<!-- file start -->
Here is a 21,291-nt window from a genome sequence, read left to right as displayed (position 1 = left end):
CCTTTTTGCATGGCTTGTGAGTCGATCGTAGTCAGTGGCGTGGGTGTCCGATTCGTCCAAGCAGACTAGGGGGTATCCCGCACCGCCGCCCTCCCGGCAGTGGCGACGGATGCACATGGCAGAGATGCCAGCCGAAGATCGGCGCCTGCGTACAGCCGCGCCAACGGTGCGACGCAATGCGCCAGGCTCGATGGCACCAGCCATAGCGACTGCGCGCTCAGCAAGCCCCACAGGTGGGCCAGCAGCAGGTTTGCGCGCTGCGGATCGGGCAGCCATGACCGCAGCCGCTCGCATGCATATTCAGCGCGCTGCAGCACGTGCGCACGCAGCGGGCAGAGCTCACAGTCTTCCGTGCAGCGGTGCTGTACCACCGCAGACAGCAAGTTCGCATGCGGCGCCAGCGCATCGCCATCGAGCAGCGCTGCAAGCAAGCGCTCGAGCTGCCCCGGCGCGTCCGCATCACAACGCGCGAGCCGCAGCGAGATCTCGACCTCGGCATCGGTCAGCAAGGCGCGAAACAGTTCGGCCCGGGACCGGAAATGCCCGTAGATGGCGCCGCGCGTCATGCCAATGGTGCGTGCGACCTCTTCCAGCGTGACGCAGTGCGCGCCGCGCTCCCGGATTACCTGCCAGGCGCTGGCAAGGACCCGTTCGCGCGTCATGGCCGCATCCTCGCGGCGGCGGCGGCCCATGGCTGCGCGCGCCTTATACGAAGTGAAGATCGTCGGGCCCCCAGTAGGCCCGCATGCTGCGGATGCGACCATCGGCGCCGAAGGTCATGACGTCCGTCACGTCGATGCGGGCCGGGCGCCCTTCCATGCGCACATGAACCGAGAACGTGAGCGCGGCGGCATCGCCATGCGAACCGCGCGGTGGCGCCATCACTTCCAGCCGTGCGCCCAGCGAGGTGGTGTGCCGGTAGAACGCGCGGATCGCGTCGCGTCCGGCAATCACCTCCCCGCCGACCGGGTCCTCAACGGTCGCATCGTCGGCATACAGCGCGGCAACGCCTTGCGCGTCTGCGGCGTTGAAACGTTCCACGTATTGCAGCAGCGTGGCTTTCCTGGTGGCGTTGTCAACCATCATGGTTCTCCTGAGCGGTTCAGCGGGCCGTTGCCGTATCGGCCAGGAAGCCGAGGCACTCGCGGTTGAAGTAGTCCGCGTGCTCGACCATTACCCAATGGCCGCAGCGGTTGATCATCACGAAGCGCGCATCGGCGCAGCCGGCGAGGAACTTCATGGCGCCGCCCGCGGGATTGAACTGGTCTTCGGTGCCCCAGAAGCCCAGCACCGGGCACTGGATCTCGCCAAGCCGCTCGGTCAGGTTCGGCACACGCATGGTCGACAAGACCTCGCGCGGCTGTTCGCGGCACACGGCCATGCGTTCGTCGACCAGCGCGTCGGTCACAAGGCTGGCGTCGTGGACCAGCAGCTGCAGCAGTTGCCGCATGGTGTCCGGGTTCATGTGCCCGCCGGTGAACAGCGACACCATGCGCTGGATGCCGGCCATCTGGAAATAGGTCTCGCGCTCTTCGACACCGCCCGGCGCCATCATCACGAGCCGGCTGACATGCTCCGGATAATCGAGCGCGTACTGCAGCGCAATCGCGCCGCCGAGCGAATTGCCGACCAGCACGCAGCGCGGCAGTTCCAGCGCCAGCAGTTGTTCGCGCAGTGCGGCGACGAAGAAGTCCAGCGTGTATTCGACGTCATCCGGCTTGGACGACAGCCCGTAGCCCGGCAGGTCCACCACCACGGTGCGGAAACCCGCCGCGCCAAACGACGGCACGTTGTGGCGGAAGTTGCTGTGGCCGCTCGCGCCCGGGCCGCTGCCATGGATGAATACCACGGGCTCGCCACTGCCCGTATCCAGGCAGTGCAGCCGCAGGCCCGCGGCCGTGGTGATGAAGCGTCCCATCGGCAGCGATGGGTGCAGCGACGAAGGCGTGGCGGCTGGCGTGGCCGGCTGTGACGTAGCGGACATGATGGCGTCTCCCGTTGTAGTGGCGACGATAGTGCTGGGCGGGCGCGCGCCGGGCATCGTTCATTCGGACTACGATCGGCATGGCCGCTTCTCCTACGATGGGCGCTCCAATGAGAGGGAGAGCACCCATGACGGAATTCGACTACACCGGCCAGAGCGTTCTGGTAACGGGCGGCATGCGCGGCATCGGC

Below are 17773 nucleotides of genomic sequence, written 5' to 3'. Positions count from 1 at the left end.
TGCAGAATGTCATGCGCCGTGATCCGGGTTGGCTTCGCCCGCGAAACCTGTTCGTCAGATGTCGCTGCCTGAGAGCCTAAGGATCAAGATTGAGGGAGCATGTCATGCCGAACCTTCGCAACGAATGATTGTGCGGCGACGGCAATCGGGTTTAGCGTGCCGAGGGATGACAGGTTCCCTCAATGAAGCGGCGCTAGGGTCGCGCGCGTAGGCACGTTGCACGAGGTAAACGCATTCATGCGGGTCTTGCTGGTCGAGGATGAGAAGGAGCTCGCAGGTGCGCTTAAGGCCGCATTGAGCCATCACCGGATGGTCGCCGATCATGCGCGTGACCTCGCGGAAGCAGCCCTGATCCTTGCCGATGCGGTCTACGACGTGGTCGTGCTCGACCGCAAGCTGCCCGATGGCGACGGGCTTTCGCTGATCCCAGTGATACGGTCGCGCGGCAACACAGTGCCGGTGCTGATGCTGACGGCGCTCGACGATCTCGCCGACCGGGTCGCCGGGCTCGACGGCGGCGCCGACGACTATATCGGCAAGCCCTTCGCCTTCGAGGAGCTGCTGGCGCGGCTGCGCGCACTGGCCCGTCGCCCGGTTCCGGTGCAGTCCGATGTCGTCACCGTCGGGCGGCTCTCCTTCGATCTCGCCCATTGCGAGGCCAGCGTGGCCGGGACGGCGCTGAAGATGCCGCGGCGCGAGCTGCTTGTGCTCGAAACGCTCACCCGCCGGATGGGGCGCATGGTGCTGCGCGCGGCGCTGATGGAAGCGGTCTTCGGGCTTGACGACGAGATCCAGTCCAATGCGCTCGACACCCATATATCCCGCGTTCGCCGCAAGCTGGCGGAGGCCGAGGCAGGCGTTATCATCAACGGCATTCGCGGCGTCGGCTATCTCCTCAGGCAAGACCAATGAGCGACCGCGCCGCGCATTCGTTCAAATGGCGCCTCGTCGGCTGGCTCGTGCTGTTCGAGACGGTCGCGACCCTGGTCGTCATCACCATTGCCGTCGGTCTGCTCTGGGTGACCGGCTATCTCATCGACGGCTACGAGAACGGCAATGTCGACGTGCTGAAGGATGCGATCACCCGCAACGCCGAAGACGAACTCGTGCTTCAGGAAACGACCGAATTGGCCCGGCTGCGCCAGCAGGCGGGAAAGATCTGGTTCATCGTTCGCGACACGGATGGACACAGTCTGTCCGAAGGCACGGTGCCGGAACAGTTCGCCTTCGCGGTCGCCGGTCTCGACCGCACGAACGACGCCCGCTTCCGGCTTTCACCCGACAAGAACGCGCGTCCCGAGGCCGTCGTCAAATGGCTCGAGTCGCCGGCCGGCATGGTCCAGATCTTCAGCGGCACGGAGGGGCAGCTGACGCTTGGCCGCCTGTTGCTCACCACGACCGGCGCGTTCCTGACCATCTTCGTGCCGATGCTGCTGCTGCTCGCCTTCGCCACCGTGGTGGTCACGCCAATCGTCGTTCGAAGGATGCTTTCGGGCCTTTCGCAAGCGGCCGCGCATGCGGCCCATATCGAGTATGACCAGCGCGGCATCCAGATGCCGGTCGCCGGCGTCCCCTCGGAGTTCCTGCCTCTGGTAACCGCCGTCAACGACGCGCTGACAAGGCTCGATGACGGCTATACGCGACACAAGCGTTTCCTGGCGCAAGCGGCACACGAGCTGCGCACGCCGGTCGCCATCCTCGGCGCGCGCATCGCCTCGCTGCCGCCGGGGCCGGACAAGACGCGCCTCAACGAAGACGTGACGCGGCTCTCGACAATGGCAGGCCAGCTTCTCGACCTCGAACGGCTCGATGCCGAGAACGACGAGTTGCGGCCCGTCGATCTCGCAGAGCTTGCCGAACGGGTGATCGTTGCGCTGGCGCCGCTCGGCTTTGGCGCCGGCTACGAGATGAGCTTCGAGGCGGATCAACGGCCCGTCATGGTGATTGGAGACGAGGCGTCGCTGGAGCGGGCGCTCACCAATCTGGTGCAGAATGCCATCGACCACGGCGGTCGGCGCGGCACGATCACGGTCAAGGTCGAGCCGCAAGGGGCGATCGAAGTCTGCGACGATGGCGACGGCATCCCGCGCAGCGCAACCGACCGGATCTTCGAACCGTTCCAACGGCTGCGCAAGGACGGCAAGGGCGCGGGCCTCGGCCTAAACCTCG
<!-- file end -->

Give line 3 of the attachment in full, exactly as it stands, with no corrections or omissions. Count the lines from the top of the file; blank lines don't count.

Below are 17773 nucleotides of genomic sequence, written 5' to 3'. Positions count from 1 at the left end.